Japan's teachers are heading for conflict with local education authorities over plans to introduce performance-related pay and teacher evaluation to state schools.
Education experts say PRP - expected to be worth an additional 10 to 20 per cent of salary - is inevitable given the heightened competition for an ever-shrinking pool of students. It is already widespread in the private sector.
However, teachers' unions are vehemently against it and critics say such a scheme is doomed to failure.
Last year the education ministry asked local authorities to work out how to evaluate teachers. From this spring they are expected to introduce individual evaluation and reward systems.
A ministry report suggests teachers would be rated by ability and enthusiasm, as well as by their popularity among students and parents. Principals could also visit classes as part of the assessment, the report said.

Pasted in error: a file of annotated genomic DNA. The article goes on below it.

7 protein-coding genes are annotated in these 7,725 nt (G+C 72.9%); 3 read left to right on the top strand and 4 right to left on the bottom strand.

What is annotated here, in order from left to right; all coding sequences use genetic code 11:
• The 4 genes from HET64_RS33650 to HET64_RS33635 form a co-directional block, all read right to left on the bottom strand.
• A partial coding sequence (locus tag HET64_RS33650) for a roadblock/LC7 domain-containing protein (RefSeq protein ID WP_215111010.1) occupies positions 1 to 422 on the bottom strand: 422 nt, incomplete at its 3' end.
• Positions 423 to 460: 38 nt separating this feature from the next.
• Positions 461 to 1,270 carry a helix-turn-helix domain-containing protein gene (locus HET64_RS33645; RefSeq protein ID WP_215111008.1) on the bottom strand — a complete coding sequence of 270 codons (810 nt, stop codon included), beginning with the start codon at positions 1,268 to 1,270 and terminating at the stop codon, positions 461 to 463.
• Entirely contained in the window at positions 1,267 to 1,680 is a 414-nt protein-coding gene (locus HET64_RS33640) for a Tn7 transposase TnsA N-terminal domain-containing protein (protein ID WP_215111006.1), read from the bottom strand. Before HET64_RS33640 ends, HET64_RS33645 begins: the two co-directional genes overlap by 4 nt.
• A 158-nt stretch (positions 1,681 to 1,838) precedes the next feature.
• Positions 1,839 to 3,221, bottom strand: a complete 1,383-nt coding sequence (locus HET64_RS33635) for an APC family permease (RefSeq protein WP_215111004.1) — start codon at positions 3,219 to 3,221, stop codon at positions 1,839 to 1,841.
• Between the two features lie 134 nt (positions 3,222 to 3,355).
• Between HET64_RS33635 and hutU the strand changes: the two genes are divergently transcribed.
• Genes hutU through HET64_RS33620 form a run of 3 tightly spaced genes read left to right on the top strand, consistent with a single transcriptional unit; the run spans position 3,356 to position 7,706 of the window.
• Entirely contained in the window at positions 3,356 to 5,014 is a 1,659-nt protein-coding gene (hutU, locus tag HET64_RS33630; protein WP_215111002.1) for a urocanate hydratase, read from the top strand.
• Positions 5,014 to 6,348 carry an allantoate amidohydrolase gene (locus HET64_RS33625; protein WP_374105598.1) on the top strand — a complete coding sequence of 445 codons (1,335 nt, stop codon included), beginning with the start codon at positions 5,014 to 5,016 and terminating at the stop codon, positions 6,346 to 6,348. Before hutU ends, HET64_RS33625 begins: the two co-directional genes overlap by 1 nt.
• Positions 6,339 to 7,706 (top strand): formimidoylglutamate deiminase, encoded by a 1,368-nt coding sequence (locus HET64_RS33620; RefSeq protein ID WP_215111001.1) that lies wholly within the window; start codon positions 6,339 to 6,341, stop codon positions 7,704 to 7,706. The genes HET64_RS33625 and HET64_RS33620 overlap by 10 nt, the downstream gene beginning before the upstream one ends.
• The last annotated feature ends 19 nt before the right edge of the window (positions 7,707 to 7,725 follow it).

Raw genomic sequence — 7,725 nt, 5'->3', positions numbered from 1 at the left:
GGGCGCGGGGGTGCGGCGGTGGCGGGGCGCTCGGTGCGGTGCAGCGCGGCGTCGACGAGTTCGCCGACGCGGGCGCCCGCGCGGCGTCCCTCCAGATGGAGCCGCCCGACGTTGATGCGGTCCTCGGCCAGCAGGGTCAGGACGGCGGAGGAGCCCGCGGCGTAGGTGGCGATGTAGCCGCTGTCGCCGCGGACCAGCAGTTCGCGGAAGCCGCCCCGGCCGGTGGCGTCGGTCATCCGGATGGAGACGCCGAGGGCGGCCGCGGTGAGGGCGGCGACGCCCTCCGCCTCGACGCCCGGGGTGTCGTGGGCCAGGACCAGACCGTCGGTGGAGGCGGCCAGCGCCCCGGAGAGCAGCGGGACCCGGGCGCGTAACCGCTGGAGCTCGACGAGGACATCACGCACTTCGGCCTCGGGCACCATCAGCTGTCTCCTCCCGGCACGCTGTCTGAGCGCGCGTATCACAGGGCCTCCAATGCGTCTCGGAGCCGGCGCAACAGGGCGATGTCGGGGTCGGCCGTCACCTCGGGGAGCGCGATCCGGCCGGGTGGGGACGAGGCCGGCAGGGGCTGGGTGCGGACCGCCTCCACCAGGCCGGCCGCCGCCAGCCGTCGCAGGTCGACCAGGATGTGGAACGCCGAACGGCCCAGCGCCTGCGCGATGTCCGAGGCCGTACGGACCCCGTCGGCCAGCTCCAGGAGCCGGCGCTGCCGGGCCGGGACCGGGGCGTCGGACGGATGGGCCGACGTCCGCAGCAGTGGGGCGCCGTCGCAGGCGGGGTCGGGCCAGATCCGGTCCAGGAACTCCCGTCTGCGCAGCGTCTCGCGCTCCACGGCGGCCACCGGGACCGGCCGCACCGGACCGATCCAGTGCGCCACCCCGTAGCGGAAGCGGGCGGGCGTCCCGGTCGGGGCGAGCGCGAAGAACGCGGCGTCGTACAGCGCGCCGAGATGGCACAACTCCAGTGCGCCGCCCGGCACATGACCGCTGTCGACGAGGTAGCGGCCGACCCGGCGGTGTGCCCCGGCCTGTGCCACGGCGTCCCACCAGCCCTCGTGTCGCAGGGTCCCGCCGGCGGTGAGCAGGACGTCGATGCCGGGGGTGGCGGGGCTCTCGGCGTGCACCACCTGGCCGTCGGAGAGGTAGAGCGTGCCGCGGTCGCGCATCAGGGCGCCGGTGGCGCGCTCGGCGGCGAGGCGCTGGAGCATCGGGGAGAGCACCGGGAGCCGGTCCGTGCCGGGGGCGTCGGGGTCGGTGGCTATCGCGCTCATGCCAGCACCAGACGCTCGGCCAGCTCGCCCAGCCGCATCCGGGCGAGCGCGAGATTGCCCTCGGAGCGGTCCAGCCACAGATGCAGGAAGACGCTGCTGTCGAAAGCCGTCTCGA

Teachers qualifying for the pay rises are likely to include both those who are excellent in the classroom and those who have significantly contributed to extra-curricular activities. Teachers who have restored order to violent or undisciplined classrooms will also be rewarded.
A spokesman for the Tokyo teachers' unions said PRP schemes will not be welcomed by their members and are unworkable. "Merit-based schemes will only prove divisive and lead to confusion among parents and teachers," he said.